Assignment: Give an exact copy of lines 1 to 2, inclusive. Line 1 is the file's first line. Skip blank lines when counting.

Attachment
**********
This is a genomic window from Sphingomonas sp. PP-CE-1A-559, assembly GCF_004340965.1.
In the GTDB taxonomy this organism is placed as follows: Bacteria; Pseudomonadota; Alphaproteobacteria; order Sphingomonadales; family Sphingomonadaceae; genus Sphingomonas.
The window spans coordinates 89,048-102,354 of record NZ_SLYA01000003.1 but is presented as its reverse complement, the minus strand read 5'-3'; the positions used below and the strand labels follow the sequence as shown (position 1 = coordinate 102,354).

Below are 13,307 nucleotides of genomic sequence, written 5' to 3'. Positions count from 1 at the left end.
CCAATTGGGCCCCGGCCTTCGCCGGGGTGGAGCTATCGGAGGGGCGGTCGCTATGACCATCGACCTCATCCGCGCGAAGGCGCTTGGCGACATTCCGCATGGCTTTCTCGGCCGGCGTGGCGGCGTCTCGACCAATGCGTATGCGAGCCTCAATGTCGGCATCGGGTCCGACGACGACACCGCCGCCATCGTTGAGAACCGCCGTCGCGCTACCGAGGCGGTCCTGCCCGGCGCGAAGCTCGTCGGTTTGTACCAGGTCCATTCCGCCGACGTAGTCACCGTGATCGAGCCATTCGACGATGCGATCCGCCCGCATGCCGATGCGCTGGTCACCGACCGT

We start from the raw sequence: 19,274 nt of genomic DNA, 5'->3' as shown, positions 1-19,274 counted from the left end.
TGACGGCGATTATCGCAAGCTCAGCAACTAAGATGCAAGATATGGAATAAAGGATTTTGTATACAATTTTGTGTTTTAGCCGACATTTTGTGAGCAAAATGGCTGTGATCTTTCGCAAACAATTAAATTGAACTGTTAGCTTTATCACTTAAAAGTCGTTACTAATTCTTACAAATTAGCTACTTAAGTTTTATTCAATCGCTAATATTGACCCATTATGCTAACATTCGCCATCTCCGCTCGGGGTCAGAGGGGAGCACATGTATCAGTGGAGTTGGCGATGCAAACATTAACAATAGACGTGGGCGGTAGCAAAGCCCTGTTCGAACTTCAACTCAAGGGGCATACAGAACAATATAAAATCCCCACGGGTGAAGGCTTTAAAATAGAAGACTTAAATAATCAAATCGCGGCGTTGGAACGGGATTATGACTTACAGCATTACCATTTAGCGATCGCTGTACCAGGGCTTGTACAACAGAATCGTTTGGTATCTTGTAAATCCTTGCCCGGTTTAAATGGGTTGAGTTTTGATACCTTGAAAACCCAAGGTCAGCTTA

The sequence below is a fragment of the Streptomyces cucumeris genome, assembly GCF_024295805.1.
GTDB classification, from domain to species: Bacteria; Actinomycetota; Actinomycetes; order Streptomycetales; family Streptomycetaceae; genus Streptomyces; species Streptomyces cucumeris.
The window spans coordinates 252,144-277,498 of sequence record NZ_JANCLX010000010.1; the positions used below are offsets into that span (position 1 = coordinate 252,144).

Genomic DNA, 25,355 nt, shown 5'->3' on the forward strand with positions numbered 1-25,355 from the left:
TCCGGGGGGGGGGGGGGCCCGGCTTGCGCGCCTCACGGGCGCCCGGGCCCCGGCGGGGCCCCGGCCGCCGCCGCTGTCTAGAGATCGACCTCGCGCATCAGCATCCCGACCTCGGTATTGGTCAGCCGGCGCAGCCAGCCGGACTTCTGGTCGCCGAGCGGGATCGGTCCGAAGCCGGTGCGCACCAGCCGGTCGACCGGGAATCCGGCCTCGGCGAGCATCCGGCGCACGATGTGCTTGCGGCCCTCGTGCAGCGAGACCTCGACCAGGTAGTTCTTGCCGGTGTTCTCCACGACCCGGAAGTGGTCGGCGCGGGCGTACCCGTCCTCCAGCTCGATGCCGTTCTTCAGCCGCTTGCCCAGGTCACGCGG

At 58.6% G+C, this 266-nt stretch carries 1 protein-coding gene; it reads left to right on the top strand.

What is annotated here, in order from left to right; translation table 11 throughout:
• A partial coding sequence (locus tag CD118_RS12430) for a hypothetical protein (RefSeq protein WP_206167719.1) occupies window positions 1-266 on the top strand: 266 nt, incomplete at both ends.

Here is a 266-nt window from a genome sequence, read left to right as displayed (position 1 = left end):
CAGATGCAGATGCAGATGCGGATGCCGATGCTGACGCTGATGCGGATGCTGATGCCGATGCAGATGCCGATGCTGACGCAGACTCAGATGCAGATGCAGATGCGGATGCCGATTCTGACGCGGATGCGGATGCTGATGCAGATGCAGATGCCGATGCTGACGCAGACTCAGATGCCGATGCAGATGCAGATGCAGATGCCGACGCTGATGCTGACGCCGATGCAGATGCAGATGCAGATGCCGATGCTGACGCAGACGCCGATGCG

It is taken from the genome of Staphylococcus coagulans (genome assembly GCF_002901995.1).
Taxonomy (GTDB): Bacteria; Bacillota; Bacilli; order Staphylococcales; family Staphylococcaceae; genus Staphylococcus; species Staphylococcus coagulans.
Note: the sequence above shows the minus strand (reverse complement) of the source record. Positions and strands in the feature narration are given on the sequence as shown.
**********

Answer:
This is a genomic window from Sphingomonas sp. PP-CE-1A-559, assembly GCF_004340965.1.
In the GTDB taxonomy this organism is placed as follows: Bacteria; Pseudomonadota; Alphaproteobacteria; order Sphingomonadales; family Sphingomonadaceae; genus Sphingomonas.